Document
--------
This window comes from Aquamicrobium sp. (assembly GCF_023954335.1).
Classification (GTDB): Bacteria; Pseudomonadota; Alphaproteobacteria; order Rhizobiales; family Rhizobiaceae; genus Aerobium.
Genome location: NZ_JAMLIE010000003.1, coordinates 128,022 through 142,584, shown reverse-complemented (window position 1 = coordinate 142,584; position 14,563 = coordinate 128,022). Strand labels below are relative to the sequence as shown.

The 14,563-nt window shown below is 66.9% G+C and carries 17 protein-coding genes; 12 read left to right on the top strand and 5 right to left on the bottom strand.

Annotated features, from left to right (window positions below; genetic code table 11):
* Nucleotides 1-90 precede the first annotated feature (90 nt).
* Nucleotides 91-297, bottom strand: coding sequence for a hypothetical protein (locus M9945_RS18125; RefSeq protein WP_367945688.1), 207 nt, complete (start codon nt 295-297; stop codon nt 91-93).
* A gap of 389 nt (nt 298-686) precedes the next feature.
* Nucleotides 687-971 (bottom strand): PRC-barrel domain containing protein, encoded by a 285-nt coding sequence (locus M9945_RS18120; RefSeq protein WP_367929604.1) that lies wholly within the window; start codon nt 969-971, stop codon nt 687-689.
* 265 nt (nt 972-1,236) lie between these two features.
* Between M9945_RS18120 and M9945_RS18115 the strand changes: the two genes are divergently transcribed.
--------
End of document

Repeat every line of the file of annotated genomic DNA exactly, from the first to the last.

This window comes from Aquamicrobium sp. (assembly GCF_023954335.1).
Classification (GTDB): Bacteria; Pseudomonadota; Alphaproteobacteria; order Rhizobiales; family Rhizobiaceae; genus Aerobium.
Genome location: NZ_JAMLIE010000003.1, coordinates 128,022 through 142,584, shown reverse-complemented (window position 1 = coordinate 142,584; position 14,563 = coordinate 128,022). Strand labels below are relative to the sequence as shown.

The 14,563-nt window shown below is 66.9% G+C and carries 17 protein-coding genes; 12 read left to right on the top strand and 5 right to left on the bottom strand.

Annotated features, from left to right (window positions below; genetic code table 11):
* Nucleotides 1-90 precede the first annotated feature (90 nt).
* Nucleotides 91-297, bottom strand: coding sequence for a hypothetical protein (locus M9945_RS18125; RefSeq protein WP_367945688.1), 207 nt, complete (start codon nt 295-297; stop codon nt 91-93).
* A gap of 389 nt (nt 298-686) precedes the next feature.
* Nucleotides 687-971 (bottom strand): PRC-barrel domain containing protein, encoded by a 285-nt coding sequence (locus M9945_RS18120; RefSeq protein WP_367929604.1) that lies wholly within the window; start codon nt 969-971, stop codon nt 687-689.
* 265 nt (nt 972-1,236) lie between these two features.
* Between M9945_RS18120 and M9945_RS18115 the strand changes: the two genes are divergently transcribed.